On-premise infrastructure is in an “adapt or die” transformation from the changing landscape set in motion by environments like public cloud that are changing the consumption model of technology. Self-provisioned, highly elastic and easily consumable services require infrastructure components to be open and programmable. And while we’ve grown used to the unique feature-sets of servers, storage and networking components, we need a level of unity amongst these to deliver a foundational set of capabilities with parity to public cloud IaaS services. The challenge that vendors have is to agree to a common set of functions that enable openness and interoperability while continuing to expose unique and valuable features that drive differentiation.

As we explore the fundamental building blocks to modern data systems — compute, storage and network — we will see a repeating pattern of opening, integrating and unifying these devices with a healthy dose of innovation to provide unique value.

Compute and Processing

In the area of compute and processing, no longer are we seeing the general purpose x86 CPU as the sole operator. Purpose built processors have spawned from necessity of changing workloads and use cases. Mobile devices have taught us that an entire new ecosystem could drive the need for a different processing architecture. In that case, the need for a reduced instruction set, smaller physical footprint and lower power consumption paved the way for ARM processors. And while this has been the initial strength of ARM, we see momentum with powering a whole new line of connected IoT and edge devices.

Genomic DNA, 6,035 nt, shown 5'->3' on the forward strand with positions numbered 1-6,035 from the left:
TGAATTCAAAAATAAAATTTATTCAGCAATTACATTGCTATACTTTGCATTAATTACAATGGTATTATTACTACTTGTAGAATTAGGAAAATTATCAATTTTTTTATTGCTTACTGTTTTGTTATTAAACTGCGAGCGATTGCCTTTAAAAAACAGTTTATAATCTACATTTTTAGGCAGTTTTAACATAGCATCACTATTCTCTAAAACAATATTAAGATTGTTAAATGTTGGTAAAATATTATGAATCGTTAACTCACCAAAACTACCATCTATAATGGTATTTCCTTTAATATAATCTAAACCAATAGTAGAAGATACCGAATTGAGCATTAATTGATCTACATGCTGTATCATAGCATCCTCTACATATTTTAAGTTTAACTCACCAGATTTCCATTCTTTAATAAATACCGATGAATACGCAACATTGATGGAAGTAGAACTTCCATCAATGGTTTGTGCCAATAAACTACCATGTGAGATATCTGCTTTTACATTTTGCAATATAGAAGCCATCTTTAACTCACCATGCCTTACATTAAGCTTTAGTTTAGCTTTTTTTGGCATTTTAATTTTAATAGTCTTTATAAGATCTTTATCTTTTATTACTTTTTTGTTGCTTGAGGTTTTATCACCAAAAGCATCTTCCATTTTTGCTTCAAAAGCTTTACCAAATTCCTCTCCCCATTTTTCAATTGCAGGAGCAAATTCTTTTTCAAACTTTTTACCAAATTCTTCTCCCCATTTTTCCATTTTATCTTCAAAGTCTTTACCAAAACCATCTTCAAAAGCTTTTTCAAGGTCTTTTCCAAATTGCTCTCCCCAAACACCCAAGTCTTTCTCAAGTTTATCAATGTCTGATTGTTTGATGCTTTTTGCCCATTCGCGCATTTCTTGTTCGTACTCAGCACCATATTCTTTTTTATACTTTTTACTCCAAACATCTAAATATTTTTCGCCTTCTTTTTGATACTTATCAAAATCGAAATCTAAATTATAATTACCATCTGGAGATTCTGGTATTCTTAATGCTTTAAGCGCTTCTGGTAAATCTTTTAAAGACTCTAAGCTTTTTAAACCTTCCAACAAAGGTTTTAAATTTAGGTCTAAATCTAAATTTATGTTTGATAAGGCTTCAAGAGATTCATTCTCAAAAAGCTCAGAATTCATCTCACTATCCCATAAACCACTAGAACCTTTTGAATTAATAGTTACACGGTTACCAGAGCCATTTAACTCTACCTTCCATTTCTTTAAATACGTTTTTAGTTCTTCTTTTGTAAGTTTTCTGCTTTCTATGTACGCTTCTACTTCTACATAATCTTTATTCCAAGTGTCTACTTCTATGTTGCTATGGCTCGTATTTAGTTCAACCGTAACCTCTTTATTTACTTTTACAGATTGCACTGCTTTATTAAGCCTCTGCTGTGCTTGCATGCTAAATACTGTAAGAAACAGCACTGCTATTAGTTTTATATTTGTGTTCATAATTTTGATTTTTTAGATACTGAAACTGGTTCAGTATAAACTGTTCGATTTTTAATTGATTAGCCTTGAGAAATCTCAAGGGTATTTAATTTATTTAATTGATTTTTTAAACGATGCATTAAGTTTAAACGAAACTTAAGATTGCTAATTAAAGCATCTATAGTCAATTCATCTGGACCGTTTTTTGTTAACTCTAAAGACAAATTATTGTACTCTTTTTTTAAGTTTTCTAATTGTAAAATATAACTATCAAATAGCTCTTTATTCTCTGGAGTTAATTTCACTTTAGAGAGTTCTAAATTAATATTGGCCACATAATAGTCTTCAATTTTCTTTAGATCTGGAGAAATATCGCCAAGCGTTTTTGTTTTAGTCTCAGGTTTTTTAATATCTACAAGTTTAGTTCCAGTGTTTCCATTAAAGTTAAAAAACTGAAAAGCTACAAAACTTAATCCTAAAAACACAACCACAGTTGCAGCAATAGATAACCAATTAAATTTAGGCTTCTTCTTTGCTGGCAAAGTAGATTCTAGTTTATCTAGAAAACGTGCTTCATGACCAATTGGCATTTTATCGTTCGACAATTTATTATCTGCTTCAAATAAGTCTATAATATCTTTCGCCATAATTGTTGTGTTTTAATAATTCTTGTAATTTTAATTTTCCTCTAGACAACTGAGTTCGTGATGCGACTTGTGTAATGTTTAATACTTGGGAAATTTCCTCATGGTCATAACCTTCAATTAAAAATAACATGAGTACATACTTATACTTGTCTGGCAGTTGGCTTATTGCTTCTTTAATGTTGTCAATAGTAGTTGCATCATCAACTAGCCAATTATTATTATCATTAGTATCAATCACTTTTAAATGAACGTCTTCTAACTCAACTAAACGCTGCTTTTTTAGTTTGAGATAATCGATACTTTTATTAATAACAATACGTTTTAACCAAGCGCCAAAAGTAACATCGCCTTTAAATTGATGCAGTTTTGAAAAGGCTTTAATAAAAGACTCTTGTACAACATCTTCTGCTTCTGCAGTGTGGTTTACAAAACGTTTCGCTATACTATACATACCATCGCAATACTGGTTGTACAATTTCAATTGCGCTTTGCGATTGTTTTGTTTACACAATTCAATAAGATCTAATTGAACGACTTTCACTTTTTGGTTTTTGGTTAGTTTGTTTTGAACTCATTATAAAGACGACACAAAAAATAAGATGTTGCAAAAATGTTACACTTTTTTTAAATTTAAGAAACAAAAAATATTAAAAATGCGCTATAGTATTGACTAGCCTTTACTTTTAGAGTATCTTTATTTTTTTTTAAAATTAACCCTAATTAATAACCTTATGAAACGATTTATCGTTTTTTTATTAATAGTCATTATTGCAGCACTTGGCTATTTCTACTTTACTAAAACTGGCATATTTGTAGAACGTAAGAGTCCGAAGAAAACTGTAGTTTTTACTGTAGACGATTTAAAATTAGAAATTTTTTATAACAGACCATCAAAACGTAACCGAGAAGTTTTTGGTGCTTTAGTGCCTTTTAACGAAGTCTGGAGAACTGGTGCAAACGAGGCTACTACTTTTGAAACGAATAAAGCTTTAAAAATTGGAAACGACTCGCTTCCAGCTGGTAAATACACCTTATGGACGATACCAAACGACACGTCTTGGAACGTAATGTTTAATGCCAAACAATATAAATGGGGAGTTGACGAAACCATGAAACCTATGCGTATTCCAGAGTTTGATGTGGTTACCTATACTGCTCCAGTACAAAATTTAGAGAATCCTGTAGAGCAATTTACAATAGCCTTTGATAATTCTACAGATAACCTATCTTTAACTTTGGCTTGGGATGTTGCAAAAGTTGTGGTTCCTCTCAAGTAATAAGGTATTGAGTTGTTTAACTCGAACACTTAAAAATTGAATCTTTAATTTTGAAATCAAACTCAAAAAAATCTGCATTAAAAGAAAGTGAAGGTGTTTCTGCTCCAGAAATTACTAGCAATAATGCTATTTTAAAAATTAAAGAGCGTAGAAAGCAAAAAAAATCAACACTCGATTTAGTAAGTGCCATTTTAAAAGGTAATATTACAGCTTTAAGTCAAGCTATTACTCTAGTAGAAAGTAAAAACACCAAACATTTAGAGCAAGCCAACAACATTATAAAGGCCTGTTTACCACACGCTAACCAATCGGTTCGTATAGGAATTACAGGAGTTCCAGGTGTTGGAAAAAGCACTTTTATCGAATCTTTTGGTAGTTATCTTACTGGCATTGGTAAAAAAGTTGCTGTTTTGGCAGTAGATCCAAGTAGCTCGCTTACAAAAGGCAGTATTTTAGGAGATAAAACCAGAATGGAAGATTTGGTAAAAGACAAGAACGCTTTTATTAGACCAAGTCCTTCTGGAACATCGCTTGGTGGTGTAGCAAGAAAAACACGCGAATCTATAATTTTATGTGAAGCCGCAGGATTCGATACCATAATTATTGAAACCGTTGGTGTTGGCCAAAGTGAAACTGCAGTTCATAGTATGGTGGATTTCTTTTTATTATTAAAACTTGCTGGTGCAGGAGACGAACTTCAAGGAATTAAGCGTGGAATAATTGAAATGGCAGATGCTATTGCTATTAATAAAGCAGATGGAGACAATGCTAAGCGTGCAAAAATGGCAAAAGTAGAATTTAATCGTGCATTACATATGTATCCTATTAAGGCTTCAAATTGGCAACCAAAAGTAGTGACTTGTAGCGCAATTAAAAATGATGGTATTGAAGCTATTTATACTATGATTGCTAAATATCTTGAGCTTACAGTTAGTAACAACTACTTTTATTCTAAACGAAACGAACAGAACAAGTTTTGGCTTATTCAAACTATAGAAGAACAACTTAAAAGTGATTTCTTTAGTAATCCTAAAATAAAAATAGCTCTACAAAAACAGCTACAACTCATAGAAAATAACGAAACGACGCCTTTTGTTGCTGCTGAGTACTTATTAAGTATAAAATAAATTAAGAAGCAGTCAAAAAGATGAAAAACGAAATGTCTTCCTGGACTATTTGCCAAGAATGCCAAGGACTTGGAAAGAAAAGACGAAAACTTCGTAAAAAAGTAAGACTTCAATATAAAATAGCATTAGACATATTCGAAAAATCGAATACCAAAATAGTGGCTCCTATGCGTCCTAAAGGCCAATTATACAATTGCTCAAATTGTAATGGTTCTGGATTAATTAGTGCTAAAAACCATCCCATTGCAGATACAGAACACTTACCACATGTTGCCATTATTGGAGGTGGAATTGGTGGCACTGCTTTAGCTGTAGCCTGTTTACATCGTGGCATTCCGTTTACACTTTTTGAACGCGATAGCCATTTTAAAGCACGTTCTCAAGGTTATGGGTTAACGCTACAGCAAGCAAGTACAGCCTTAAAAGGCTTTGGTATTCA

The growth of more connected devices has in turn resulted in more data and analysis which has been exposing some weaknesses with the x86 platforms. And while general purpose CPUs could perform this function, we’ve seen the rise of specialty processing with parallel architectures such as GPUs (graphics processing units) which hold strength in processing large quantities of data. These architectures are driving new capabilities in areas like machine learning and AI. Other specialty chips including FPGA, ASICs and TPUs have also been maturing in the market to offer choices for architectures that best suit the work to be done.

Compute and Processing Trends:

  • Look for strong traction with specialty processing (GPU, FPGA, ASIC, TPU) in workloads where advanced analytics and machine learning are requiring large data processing. Additionally, edge computing, IoT and real-time analytics are seeing adoption of a mixture of processing choice with the main goal of “right tool, right job”.
  • Intel and AMD will continue to carry large responsibilities in traditional x86 architecture enhancements of cores, clock speeds, power consumption and caching. They will join new players such as Nvidia, Google and others in the quest to offer choice with specialty processing. ARM processors will continue to increase outside of initial use cases and beyond niche areas as IoT and edge use cases expand.


The interconnectedness of infrastructure has a level of dependency such that if you adjust one area — you’re likely impacting another. Changes in processing and data volume places heavier demand on storage infrastructure, which itself is going through transition from the magnetic mainstay over the past few decades. Although we do see an overall decline in usage, magnetic HDDs aren’t dead. In fact, we continue to see incremental upgrades from vendors packing a whopping 16–18TBs into a single hard drive. Look for upgrades to capacities, buffers and caching as IT organizations and cloud providers position this media in the area of cold storage and archive. If you’ve been paying attention over the past several years, there’s no surprise with the rise of flash storage and the dominance that it’s established in primary storage environments. With capacity sizes upwards of 100TB in a single drive and better wear leveling technology, SSDs have become the standard for server and shared storage systems in the data center.